12th Dinner Club: Burgundy – Summary
Early on V decided to change her main dish to Gigot of Rabbit with Mustard and Onions from her original plan of Boeuf Bourguignon. We all had plenty of time to do our research accordingly. I can’t speak for the others but I was surprised at how little information I could find that was by French region. I searched through cookbooks and online and found lots and lots of French recipes and information but most of it was broad, not regional. One decent resource was the section on France on About.com. And, if I had known about it sooner and been able to get my hands on a copy (which I am happy to report I now have…), Culinaria France has good information.
We started the evening with Kirs. While we were sipping them and chatting K warmed and assembled a beautiful Asparagus soup accompanied by Herbed Goat Cheese Toasts. The soup was really astounding! Lovely both to look at and to consume! And the little toasts were a nice touch. The simple salad provided a nice break in between the soup and the rabbit and gratins.
The rabbit was delicious and perfect for a chilly November night. The sauce was hearty and made you want to sop it up with a little bread. The Potato, Apple and Pear Gratin was … interesting. I had selected this particular dish because I noticed that there were many potato/fruit gratin recipes and I read that it’s a very common combination, I think believe potato/apple is the most common. So I wanted to make sure we tried something that (for me anyway) was out of the norm. It actually tasted pretty good, but it seemed more like a dessert than a side. I think the main thing that kept me from really enjoying it was my brain! Some people took seconds, so it must have been okay. The cauliflower gratin was really a "just in case" dish. As in, "just in case that other one is inedible we’ll have something to fall back on". This particular recipe was good but had a tad too much mustard – it was very dominant. And I think I could have reduced the cheese a little. The sauce was pretty dense and not as creamy as I would have liked.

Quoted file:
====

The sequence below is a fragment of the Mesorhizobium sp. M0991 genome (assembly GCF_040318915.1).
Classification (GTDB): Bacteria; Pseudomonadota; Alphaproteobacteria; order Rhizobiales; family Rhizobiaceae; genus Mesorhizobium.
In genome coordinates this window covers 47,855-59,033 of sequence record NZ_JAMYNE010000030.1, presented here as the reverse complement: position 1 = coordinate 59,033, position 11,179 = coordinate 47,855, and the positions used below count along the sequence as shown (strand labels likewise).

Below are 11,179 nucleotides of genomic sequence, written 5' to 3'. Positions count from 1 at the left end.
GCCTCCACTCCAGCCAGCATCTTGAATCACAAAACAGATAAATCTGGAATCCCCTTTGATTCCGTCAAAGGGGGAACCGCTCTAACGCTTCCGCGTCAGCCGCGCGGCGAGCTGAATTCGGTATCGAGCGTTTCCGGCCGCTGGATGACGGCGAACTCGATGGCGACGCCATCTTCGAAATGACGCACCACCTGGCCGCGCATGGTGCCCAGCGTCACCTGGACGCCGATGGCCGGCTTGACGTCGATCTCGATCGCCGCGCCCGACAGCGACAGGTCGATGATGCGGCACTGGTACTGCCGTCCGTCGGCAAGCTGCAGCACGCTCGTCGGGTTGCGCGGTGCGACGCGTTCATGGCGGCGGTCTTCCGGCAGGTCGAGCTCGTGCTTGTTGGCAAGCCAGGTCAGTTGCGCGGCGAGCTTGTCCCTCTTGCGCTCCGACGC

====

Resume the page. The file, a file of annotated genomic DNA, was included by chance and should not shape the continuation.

We finished with a beautiful plate of cheese and grapes accompanied by a little baguette and champagne. (You may have noticed we seem to be champagne-drinking girls, as it appears quite often at our gatherings!) R had arranged a plate of cheeses including: Bleu d’auvergne; Soumaintrain, a washed rind cheese; and Charolais, an aged goat cheese. That last one surprised me with the name. Charolais is also a breed of cow from France. They are generally used for beef production and were introduced into the US in the 1930s. So I was surprised that this Charolais was a goat cheese!
It was a very nice way to end our 2004 meetings.